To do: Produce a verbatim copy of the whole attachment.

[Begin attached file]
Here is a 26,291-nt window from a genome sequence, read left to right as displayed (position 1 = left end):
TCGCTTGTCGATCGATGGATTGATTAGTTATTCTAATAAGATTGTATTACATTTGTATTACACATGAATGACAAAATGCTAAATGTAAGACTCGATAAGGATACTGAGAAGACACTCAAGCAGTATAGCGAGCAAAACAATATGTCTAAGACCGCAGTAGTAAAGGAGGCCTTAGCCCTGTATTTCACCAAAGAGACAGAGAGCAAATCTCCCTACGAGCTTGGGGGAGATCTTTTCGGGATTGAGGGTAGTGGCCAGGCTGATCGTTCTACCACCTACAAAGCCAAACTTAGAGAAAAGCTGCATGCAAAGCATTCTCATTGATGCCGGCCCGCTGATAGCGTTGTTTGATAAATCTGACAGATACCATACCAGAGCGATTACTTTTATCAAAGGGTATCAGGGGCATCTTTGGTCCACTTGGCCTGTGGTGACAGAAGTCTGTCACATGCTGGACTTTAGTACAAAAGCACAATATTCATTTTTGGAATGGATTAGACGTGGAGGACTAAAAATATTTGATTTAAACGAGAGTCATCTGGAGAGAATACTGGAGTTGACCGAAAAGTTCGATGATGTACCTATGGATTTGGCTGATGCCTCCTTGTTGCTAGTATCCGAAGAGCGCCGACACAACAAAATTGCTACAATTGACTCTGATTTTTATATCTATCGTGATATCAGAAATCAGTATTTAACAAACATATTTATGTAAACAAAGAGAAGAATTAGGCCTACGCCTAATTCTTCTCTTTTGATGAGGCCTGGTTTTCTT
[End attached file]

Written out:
Here is a 26,291-nt window from a genome sequence, read left to right as displayed (position 1 = left end):
TCGCTTGTCGATCGATGGATTGATTAGTTATTCTAATAAGATTGTATTACATTTGTATTACACATGAATGACAAAATGCTAAATGTAAGACTCGATAAGGATACTGAGAAGACACTCAAGCAGTATAGCGAGCAAAACAATATGTCTAAGACCGCAGTAGTAAAGGAGGCCTTAGCCCTGTATTTCACCAAAGAGACAGAGAGCAAATCTCCCTACGAGCTTGGGGGAGATCTTTTCGGGATTGAGGGTAGTGGCCAGGCTGATCGTTCTACCACCTACAAAGCCAAACTTAGAGAAAAGCTGCATGCAAAGCATTCTCATTGATGCCGGCCCGCTGATAGCGTTGTTTGATAAATCTGACAGATACCATACCAGAGCGATTACTTTTATCAAAGGGTATCAGGGGCATCTTTGGTCCACTTGGCCTGTGGTGACAGAAGTCTGTCACATGCTGGACTTTAGTACAAAAGCACAATATTCATTTTTGGAATGGATTAGACGTGGAGGACTAAAAATATTTGATTTAAACGAGAGTCATCTGGAGAGAATACTGGAGTTGACCGAAAAGTTCGATGATGTACCTATGGATTTGGCTGATGCCTCCTTGTTGCTAGTATCCGAAGAGCGCCGACACAACAAAATTGCTACAATTGACTCTGATTTTTATATCTATCGTGATATCAGAAATCAGTATTTAACAAACATATTTATGTAAACAAAGAGAAGAATTAGGCCTACGCCTAATTCTTCTCTTTTGATGAGGCCTGGTTTTCTT